STRAP: The Gender Advocates

In December 2002, four women of “transsexual experience” founded the Society of Trans and Gender Rights Advocates of the Philippines (STRAP) “in response to the need of an organization that would focus on the issues, concerns, and needs of the transgender community in the Philippines."

Society of Transsexual Women of the Philippines

“What makes STRAP proud the most is to see its members empowered. They now choose to stand up and fight their own battles, regardless of the extent,” STRAP co-founder Sass Rogando Sasot says.

On 24 May 2008, Sass Rogando Sassot, a transgender woman, was celebrating with her friends the anniversary of the founding of the Society of Transsexual Women of the Philippines (STRAP), the first transsexual women’s support group and transgender rights advocacy organization in the Philippines. On their way inside Ice Vodka Bar, located in Greenbelt 3 at the third level of Ayala Center in Makati City, the group was stopped by the bouncer, who told them they were “dressed inappropriately.”

“We were rather dressed decently, tastefully, and, most importantly, just like any other human being who lives her life as female 24 hours a day,” Sasot said in an open letter generated by that occurrence, and which blazed the Net.

Sasot then asked to discuss the barring with the bar’s manager, Belle Castro, who, even if sympathetic, informed her that “’people like them’ aren’t allowed in our bar every Fridays and Saturdays,” and that there was, in fact, “an agreement between all the bars in Greenbelt (she particularly mentioned their bar, Absinthe, and Café Havana) and Ayala Corporation, the company which owns the Greenbelt Complex” to this policy because “Marami kasing foreigner na nag-ko-complain at napepeke daw sila sa mga katulad nila (There are lots of foreigners complaining because they mistake people like them as real women).”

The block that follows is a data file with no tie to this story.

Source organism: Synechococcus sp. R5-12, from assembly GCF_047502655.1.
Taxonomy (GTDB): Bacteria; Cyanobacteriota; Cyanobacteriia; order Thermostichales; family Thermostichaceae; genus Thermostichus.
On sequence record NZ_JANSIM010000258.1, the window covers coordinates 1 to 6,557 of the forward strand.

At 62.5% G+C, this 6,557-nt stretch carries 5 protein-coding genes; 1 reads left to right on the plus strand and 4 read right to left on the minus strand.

“I felt terribly hurt and uncontrollably agitated. This transphobic act is not the first time that it happened to me, to my friends, to people like us. To say that this has become almost a routine is an understatement,” Sasot stated, adding that her open letter “may not be the proper forum to raise this concern, but is there any reliable legal forum to address this issue? Reality check: there is no antidiscrimination law in this country. And if you’re discriminated, there seems to be a notion that you’re supposed to blame yourself for bringing such an unfortunate event to yourself.”

Ironically, it is to deal with such transphobic acts that STRAP came into being in the first place – and six years before the discriminatory act at that, too, to seemingly stress the dire need for their existence.

ONE OF A KIND

In December 2002, four women of “transsexual experience” founded the Society of Trans and Gender Rights Advocates of the Philippines (STRAP) “in response to the need of an organization that would focus on the issues, concerns, and needs of the transgender community in the Philippines,” says Dee Mendoza, who added that “they were all high-spirited, idealistic, and had very high hopes.”

Materialization of the ideals did not immediately happen, though, since “STRAP became active for a year and then became dormant. It was short-lived due to the ‘vastness’ of the issues that they wanted to address. After all the transgender community is such a broad and diverse group with so many issues and concerns,” Mendoza adds.

In December 2002, four women of “transsexual experience” founded the STRAP “in response to the need of an organization that would focus on the issues, concerns, and needs of the transgender community in the Philippines,” says Dee Mendoza, co-founder of STRAP.

It took over two more years for STRAP to more than exist. On 20 May 2005, the three founding members of STRAP met to re-launch STRAP. After assessing the group, “they agreed that STRAP’s objectives were too broad and their target community too diverse. Because of the group’s broad agenda, it lacked workable goals. STRAP was then restructured and re-named,” Mendoza says.

“Since the founding members of STRAP are all women of transsexual experience, they decided to focus on the issue of transsexualism. They believe that making STRAP focused on one issue (which in itself is complex enough) will make it more effective and efficient in the long run,” says Sasot to Outrage Magazine.

The relaunch of the group also introduced a change in its name, from the Society of Trans and Gender Rights Advocates of the Philippines to the Society of Transsexual Women of the Philippines.

For Sasot, “no organization in the Philippines at that time (and even until now) was knowledgeable of transgender issues. Who else can fight our fights, advance our causes and support ourselves but us and others like us?”